Week 12 Lecture

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Department
Women's and Gender Studies
Course
WSTB12H3
Professor
Zwissler
Semester
Winter

Description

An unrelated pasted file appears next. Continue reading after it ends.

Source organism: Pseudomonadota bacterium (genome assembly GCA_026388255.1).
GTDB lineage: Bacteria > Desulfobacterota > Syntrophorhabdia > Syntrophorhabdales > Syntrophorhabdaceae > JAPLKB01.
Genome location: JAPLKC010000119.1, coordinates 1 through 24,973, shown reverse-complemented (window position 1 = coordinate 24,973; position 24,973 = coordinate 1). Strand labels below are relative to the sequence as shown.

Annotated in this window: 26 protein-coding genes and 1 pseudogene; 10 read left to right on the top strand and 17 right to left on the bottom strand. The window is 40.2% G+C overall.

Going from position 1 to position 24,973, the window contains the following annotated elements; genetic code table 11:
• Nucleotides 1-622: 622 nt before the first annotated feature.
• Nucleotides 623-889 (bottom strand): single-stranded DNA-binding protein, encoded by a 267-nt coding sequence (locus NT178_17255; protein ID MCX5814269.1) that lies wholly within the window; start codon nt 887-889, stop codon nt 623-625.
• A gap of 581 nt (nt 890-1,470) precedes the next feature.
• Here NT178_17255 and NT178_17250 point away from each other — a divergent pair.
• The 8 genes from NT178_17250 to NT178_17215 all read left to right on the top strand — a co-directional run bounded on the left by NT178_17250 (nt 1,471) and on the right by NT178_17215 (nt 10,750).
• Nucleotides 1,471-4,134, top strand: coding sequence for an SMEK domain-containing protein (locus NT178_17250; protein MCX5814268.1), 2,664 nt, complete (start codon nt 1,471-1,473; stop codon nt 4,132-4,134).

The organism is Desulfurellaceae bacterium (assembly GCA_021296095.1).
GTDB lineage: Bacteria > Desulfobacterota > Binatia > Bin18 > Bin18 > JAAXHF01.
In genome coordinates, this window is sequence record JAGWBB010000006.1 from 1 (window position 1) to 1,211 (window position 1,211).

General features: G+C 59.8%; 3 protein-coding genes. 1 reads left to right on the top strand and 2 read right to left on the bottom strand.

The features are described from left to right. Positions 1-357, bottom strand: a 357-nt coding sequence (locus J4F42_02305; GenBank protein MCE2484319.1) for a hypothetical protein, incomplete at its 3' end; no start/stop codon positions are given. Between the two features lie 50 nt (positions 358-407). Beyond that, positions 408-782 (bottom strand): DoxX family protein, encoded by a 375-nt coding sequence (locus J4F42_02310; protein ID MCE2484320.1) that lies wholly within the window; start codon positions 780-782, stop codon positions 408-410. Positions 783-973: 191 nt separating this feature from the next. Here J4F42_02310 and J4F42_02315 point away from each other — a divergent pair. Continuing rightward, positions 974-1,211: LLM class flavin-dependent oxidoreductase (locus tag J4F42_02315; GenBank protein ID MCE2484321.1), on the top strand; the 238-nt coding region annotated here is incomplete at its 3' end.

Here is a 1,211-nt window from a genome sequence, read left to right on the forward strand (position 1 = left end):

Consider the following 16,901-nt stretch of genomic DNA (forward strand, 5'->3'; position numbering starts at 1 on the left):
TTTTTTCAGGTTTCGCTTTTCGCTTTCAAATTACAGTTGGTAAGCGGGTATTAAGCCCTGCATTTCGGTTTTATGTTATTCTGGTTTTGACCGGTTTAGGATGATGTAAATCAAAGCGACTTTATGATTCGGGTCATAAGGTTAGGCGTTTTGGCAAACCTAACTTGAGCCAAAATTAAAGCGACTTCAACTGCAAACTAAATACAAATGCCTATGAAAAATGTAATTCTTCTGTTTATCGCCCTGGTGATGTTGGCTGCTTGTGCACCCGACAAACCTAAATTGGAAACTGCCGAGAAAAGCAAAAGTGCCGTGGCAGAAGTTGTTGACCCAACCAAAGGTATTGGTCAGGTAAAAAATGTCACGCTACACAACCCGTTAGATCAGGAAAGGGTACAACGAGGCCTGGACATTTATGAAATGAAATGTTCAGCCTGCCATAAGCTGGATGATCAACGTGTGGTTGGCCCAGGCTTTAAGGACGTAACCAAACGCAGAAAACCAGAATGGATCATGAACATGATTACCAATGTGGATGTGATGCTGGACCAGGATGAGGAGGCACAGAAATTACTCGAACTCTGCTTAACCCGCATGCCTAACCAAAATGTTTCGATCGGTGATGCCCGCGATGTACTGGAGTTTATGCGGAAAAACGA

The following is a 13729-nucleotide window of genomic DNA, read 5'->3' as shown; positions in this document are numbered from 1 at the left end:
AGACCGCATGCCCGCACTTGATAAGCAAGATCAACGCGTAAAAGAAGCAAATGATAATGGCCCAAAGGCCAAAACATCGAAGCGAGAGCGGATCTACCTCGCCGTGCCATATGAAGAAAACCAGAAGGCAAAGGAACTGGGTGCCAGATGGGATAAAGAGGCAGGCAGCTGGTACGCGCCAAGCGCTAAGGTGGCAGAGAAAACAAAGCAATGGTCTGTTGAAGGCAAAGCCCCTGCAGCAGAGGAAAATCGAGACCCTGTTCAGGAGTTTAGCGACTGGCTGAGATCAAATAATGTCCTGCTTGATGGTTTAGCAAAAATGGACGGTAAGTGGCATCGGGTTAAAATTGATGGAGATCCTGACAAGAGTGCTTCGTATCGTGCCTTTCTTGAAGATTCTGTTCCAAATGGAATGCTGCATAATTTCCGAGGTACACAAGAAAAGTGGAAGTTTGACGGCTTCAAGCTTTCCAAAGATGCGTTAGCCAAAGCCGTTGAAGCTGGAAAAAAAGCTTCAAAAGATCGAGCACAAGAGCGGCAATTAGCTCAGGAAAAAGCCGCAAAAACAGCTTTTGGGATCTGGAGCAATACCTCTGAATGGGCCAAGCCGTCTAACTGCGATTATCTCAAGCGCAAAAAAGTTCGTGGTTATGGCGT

Activism -looking at cross-hatch of different ways to focus on problem -geographical – local issues (community) or national scale -focus on trauma/crisis rather than focus on cultural change (large cultural factors and reduce them to save gender violence against women) -in North America: -people started to focus on distinctive problems that had socially available solutions -so thinking structurally -how cultural should be changed to protect women -feminism and women’s oppressed roles within society moving into specific trauma/crisis responses and those activities reflecting back to larger society -focus on individuals and ways how social structures can change to make all women safer from gender violence -women who suffered from sexual assault are affected from sexual harassment, etc. -“the personal is political” -problems that individual women were public problems that everyone in world need to know and get involved in -there were structural problems that society worked, we’re dismissed that cultural problems are private issues -these movements focused on disrupting these beliefs and there was a role for public intervention in these areas -through these movements, we get parallel focuses on criminalizing and safety -both movements interested in making gender violence/sexual assault illegal and punished -getting a way perpetrator can be punished for, get people punished -also, finding ways to increase safety, e.g. restraining orders, therapeutic counselling for women -advocacy for cities, making paths greater, walking escorts -a big focus on changing way how culture talk about these things and therefore increase women’s safety -crisis intervention – phone lines, shelter to raise awareness of issues and teach young people how relationships should be like -initial anti-rape movements began to be criticized, not acknowledging differences between women -gender violence ends up being about race, class, ethnicity, affiliations, etc. -today (contemporary movement), there are a variety of people interested in opening up conversation to different people -structural movement makes room for women’s voice, making pluralism and letting women define their issues -movements against gender violence that come from very culturally specific concerns and background -movements against dowry, honour killings in Mediterranean and southeast Asia, movement against trafficking (child trafficking and sex in Thailand) -many people around world think of transnational feminism rather than global feminism -transnational feminism = there are movements in most countries around the world; emphasize connections movements together as conversation rather than economic globalization talking about imperialism (West dominating other countries) -e.g. arguments about female genital cutting, advocacy positions not useful in home countries -they argue instead that movements must be led by transnational -people who prefer transnational feminism like that it gives respect and doesn’t impose Western is universal thing, there are other solutions and ways of seeing the problem -it engages the conversation of human rights Conversation of human rights -trying to stop gender violence -human rights cannot be taken from you, you are not excluded from participation from getting human rights because of race, doesn’t matter what person you are, as long as you are human you have these basic rights -discourses created around race and preventing issues around race issues -use human rights to talk about gender and violence, etc. -you can’t forfeit your human rights through your actions -no matter what person you are, you can’t shed/get rid of them through particular behaviours -advocates of human rights make point that you can’t lose it even through criminal acts (murder) -you cannot get rid of these through y
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